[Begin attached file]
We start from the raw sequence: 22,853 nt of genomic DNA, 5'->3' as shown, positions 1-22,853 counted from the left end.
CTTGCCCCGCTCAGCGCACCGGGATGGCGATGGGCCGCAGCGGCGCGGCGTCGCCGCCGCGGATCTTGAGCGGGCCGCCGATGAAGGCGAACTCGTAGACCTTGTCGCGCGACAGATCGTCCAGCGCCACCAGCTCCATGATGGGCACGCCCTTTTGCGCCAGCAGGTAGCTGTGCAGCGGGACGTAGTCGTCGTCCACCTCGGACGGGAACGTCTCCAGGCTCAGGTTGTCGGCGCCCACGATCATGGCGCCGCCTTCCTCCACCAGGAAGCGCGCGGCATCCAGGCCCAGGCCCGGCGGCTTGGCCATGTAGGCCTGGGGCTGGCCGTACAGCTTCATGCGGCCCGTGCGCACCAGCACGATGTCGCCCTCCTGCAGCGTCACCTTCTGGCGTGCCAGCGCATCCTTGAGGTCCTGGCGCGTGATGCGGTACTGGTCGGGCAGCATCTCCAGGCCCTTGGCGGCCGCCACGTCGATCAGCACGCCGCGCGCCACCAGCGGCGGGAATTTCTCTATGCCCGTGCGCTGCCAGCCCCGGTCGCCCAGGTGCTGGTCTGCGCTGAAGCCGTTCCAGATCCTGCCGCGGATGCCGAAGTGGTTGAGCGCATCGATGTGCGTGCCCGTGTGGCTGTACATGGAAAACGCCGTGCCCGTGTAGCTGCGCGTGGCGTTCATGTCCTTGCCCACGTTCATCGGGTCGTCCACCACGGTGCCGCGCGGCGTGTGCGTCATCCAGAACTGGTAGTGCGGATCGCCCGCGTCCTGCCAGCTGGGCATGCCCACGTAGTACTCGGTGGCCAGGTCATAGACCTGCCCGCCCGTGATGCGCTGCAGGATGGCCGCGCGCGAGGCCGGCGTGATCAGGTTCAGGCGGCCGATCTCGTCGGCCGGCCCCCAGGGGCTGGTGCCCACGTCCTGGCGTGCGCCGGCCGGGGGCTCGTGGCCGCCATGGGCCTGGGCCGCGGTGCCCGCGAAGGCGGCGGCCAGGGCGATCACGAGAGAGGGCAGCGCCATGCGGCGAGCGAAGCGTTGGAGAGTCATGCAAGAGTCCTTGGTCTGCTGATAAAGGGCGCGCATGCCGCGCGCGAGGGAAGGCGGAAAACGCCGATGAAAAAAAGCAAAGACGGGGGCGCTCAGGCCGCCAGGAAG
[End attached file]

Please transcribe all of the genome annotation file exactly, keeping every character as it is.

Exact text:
We start from the raw sequence: 22,853 nt of genomic DNA, 5'->3' as shown, positions 1-22,853 counted from the left end.
CTTGCCCCGCTCAGCGCACCGGGATGGCGATGGGCCGCAGCGGCGCGGCGTCGCCGCCGCGGATCTTGAGCGGGCCGCCGATGAAGGCGAACTCGTAGACCTTGTCGCGCGACAGATCGTCCAGCGCCACCAGCTCCATGATGGGCACGCCCTTTTGCGCCAGCAGGTAGCTGTGCAGCGGGACGTAGTCGTCGTCCACCTCGGACGGGAACGTCTCCAGGCTCAGGTTGTCGGCGCCCACGATCATGGCGCCGCCTTCCTCCACCAGGAAGCGCGCGGCATCCAGGCCCAGGCCCGGCGGCTTGGCCATGTAGGCCTGGGGCTGGCCGTACAGCTTCATGCGGCCCGTGCGCACCAGCACGATGTCGCCCTCCTGCAGCGTCACCTTCTGGCGTGCCAGCGCATCCTTGAGGTCCTGGCGCGTGATGCGGTACTGGTCGGGCAGCATCTCCAGGCCCTTGGCGGCCGCCACGTCGATCAGCACGCCGCGCGCCACCAGCGGCGGGAATTTCTCTATGCCCGTGCGCTGCCAGCCCCGGTCGCCCAGGTGCTGGTCTGCGCTGAAGCCGTTCCAGATCCTGCCGCGGATGCCGAAGTGGTTGAGCGCATCGATGTGCGTGCCCGTGTGGCTGTACATGGAAAACGCCGTGCCCGTGTAGCTGCGCGTGGCGTTCATGTCCTTGCCCACGTTCATCGGGTCGTCCACCACGGTGCCGCGCGGCGTGTGCGTCATCCAGAACTGGTAGTGCGGATCGCCCGCGTCCTGCCAGCTGGGCATGCCCACGTAGTACTCGGTGGCCAGGTCATAGACCTGCCCGCCCGTGATGCGCTGCAGGATGGCCGCGCGCGAGGCCGGCGTGATCAGGTTCAGGCGGCCGATCTCGTCGGCCGGCCCCCAGGGGCTGGTGCCCACGTCCTGGCGTGCGCCGGCCGGGGGCTCGTGGCCGCCATGGGCCTGGGCCGCGGTGCCCGCGAAGGCGGCGGCCAGGGCGATCACGAGAGAGGGCAGCGCCATGCGGCGAGCGAAGCGTTGGAGAGTCATGCAAGAGTCCTTGGTCTGCTGATAAAGGGCGCGCATGCCGCGCGCGAGGGAAGGCGGAAAACGCCGATGAAAAAAAGCAAAGACGGGGGCGCTCAGGCCGCCAGGAAG